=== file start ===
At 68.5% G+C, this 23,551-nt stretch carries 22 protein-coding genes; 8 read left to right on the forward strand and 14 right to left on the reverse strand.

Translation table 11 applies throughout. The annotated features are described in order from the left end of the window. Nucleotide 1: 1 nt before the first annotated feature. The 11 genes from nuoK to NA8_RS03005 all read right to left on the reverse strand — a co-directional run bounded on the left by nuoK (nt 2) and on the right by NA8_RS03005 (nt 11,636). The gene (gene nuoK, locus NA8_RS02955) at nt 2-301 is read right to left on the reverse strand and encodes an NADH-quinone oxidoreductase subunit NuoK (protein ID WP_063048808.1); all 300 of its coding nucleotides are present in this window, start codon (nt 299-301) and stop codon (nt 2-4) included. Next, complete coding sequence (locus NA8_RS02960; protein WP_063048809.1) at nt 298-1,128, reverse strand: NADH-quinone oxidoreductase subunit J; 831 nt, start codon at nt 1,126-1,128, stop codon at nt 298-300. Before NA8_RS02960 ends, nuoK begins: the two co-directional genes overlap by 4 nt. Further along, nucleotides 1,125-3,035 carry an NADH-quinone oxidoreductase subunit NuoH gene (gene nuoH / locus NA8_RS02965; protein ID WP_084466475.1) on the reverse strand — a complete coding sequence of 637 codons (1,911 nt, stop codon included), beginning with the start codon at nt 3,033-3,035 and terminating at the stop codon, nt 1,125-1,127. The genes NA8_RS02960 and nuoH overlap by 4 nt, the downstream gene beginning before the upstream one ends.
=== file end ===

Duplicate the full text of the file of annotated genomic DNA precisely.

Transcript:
At 68.5% G+C, this 23,551-nt stretch carries 22 protein-coding genes; 8 read left to right on the forward strand and 14 right to left on the reverse strand.

Translation table 11 applies throughout. The annotated features are described in order from the left end of the window. Nucleotide 1: 1 nt before the first annotated feature. The 11 genes from nuoK to NA8_RS03005 all read right to left on the reverse strand — a co-directional run bounded on the left by nuoK (nt 2) and on the right by NA8_RS03005 (nt 11,636). The gene (gene nuoK, locus NA8_RS02955) at nt 2-301 is read right to left on the reverse strand and encodes an NADH-quinone oxidoreductase subunit NuoK (protein ID WP_063048808.1); all 300 of its coding nucleotides are present in this window, start codon (nt 299-301) and stop codon (nt 2-4) included. Next, complete coding sequence (locus NA8_RS02960; protein WP_063048809.1) at nt 298-1,128, reverse strand: NADH-quinone oxidoreductase subunit J; 831 nt, start codon at nt 1,126-1,128, stop codon at nt 298-300. Before NA8_RS02960 ends, nuoK begins: the two co-directional genes overlap by 4 nt. Further along, nucleotides 1,125-3,035 carry an NADH-quinone oxidoreductase subunit NuoH gene (gene nuoH / locus NA8_RS02965; protein ID WP_084466475.1) on the reverse strand — a complete coding sequence of 637 codons (1,911 nt, stop codon included), beginning with the start codon at nt 3,033-3,035 and terminating at the stop codon, nt 1,125-1,127. The genes NA8_RS02960 and nuoH overlap by 4 nt, the downstream gene beginning before the upstream one ends.